I don't use Richard Nixon as necessarily the guide. OK. I mean, you know it's an interesting person to use, but don't use it.
The Congress has no such luck because it cannot disavow anything, not even the Emergency really, because it would mean disavowing the family. It's a party that finds its hands tied by its own history, stained by its own bloodline.
Rahul Gandhi, whatever his personal feelings, can never say or do anything that casts aspersions on his grandmother or great grandfather or implies they were less than perfect. And with that bloodline still going strong all the perfumes of Arabia will not sweeten that little hand symbol of theirs anytime soon. What makes it worse for the Congress in its current doldrums is that its present leadership has inherited all the family baggage of the past but little of the old dynastic charisma.
The BJP knows this. That is why, while they should have been on the backfoot about Arunachal and Uttarakhand in 2016, Prabhat Jha could turn his guns on Congress instead by talking about sterilization of unmarried youth during the Emergency.
Or Naidu could remind the Congress that he was arrested during the Emergency just for inviting Jaiprakash Narain to his college. It can dig up that old history over and over again because it knows the Congress can do little except squirm.The real victim in all of this is the Indian voter. Even when they elect a new party with a sweeping mandate the new broom does not necessarily sweep clean.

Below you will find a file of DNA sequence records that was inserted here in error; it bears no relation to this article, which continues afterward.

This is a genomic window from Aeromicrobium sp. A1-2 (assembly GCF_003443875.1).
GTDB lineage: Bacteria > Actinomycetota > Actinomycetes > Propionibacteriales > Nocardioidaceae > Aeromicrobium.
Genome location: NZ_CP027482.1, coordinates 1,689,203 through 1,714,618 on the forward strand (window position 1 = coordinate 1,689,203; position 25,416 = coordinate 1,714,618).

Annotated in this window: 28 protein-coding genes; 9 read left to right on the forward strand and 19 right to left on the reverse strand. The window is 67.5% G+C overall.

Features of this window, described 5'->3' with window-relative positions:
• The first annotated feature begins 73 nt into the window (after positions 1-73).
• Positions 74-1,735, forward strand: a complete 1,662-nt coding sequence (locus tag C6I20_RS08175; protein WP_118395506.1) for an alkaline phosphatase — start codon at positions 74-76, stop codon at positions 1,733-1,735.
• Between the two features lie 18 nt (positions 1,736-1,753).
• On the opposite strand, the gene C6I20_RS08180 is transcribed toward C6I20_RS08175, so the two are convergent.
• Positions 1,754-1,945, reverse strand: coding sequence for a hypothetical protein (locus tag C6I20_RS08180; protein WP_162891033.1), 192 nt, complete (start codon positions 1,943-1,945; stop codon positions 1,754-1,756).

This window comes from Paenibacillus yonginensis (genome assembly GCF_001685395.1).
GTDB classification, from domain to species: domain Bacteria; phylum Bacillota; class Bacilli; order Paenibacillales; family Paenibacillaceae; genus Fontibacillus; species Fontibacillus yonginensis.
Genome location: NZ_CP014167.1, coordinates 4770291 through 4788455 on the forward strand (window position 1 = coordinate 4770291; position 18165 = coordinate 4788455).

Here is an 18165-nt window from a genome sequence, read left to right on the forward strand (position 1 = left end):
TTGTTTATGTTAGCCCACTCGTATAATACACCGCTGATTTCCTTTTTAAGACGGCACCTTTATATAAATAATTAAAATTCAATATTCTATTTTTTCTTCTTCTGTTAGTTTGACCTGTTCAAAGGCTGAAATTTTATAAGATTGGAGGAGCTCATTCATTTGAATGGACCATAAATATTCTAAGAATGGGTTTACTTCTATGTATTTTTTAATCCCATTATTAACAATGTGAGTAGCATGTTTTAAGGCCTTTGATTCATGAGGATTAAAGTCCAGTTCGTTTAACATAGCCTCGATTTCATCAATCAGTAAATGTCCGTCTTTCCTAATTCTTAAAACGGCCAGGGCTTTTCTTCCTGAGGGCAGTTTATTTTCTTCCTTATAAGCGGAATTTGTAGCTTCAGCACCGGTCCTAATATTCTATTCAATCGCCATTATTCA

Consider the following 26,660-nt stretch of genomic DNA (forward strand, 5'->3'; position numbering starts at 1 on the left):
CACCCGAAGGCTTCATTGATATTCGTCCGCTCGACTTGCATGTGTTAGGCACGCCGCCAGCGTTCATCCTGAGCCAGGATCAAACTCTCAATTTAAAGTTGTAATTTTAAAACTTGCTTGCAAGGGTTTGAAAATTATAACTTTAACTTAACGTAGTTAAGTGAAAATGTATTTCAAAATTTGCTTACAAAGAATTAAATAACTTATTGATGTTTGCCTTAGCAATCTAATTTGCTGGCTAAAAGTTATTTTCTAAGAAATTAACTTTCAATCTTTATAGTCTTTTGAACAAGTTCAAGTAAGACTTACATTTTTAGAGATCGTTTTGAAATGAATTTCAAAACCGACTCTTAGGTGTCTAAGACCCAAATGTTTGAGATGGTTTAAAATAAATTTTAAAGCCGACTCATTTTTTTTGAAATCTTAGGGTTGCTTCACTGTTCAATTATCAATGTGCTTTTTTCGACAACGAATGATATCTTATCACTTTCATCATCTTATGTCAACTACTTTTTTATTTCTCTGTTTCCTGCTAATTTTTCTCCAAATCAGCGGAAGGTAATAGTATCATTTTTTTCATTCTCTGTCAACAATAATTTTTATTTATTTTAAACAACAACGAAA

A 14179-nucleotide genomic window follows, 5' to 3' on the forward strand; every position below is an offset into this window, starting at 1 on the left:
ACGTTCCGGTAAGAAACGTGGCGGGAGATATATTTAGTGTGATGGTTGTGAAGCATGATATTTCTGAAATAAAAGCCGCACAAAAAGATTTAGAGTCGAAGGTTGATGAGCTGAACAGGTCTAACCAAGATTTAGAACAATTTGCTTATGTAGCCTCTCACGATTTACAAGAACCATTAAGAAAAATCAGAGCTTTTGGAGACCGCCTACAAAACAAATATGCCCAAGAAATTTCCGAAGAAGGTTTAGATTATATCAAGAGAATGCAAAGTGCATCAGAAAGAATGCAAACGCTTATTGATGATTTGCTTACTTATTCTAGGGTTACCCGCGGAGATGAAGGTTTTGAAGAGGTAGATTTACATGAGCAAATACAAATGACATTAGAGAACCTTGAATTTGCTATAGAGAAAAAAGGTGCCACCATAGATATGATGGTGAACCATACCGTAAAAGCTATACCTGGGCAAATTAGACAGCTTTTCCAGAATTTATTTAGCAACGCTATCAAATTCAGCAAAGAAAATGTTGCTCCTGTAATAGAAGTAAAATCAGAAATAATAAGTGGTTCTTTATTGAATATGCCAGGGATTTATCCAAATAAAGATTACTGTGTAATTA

The real victim in all of this is the Indian voter. Even when they elect a new party with a sweeping mandate the new broom does not necessarily sweep clean.
The BJP can point fingers at the checkered record of the Congress when it is accused of pretty much anything. In the same way a Mamata Banerjee in Bengal can always point to the excesses of the Communists in their 34-year tenure to brush off any allegations against her administration.
One is used to justify the other as opposed to being a clean break from a compromised pockmarked past. The Congress' shabby record of using the Governor's mansion as a toppling ground for a non-Congress governments cannot and should not be used as cover for the BJP to do the same. But because politics is a game of "it's-my-turn-now" that's exactly what it becomes.
No wonder the BJP is modifying its stance from Narendra Modi's boast of delivering a Congress-mukt Bharat. "We never said 'Congress-mukt Bharat' (Congress-free India). We want a party like the Congress to be our main opposition so that we are always benefited," said Naidu.
He's right. Nixon famously told the press after losing the California gubernatorial race "just think how much you're going to be missing. You don't have Nixon to kick around any more, because, gentlemen, this is my last press conference."
The BJP is understanding that a Congress-mukt Bharat might not be what they want after all. They'd much rather have a Gandhi-led Congress to kick around.